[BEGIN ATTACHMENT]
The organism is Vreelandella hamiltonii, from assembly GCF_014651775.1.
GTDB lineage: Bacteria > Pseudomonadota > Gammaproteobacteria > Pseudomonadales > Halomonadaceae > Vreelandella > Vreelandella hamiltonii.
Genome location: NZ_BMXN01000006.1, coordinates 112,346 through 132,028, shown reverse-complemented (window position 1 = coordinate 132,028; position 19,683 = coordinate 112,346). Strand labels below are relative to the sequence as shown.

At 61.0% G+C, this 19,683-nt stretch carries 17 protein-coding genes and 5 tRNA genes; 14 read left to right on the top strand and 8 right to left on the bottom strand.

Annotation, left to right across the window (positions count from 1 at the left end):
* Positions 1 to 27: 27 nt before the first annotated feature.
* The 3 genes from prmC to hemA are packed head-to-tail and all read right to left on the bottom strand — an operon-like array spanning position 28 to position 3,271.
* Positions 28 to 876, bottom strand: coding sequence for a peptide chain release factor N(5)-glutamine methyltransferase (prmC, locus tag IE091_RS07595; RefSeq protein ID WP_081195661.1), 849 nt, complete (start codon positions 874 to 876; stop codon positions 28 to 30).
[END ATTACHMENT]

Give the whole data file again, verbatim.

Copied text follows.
The organism is Vreelandella hamiltonii, from assembly GCF_014651775.1.
GTDB lineage: Bacteria > Pseudomonadota > Gammaproteobacteria > Pseudomonadales > Halomonadaceae > Vreelandella > Vreelandella hamiltonii.
Genome location: NZ_BMXN01000006.1, coordinates 112,346 through 132,028, shown reverse-complemented (window position 1 = coordinate 132,028; position 19,683 = coordinate 112,346). Strand labels below are relative to the sequence as shown.

At 61.0% G+C, this 19,683-nt stretch carries 17 protein-coding genes and 5 tRNA genes; 14 read left to right on the top strand and 8 right to left on the bottom strand.

Annotation, left to right across the window (positions count from 1 at the left end):
* Positions 1 to 27: 27 nt before the first annotated feature.
* The 3 genes from prmC to hemA are packed head-to-tail and all read right to left on the bottom strand — an operon-like array spanning position 28 to position 3,271.
* Positions 28 to 876, bottom strand: coding sequence for a peptide chain release factor N(5)-glutamine methyltransferase (prmC, locus tag IE091_RS07595; RefSeq protein ID WP_081195661.1), 849 nt, complete (start codon positions 874 to 876; stop codon positions 28 to 30).